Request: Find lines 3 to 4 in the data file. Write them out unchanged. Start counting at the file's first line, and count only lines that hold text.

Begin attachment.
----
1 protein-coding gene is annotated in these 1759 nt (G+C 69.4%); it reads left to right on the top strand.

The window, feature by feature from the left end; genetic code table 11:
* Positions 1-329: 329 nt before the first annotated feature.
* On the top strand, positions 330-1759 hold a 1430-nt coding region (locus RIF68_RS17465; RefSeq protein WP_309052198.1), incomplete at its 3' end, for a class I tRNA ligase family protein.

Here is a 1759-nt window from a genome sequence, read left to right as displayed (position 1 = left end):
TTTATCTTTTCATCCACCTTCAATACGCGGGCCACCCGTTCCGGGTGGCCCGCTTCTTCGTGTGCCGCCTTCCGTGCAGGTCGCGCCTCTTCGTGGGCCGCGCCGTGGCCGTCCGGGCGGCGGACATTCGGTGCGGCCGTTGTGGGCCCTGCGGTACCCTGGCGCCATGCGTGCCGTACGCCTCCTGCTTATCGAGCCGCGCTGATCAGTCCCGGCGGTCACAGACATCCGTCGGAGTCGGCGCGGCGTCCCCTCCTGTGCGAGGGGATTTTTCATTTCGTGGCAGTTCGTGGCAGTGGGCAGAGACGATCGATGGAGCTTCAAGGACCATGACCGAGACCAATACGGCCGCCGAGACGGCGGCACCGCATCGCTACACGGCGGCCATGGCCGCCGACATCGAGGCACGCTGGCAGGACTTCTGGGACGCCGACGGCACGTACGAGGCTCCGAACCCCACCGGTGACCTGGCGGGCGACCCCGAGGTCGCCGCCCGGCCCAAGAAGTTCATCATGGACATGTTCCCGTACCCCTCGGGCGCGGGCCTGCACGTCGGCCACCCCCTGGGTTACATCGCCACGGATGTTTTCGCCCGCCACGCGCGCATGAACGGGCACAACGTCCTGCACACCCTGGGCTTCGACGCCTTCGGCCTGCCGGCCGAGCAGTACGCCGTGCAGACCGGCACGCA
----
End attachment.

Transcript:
* Positions 1-329: 329 nt before the first annotated feature.
* On the top strand, positions 330-1759 hold a 1430-nt coding region (locus RIF68_RS17465; RefSeq protein WP_309052198.1), incomplete at its 3' end, for a class I tRNA ligase family protein.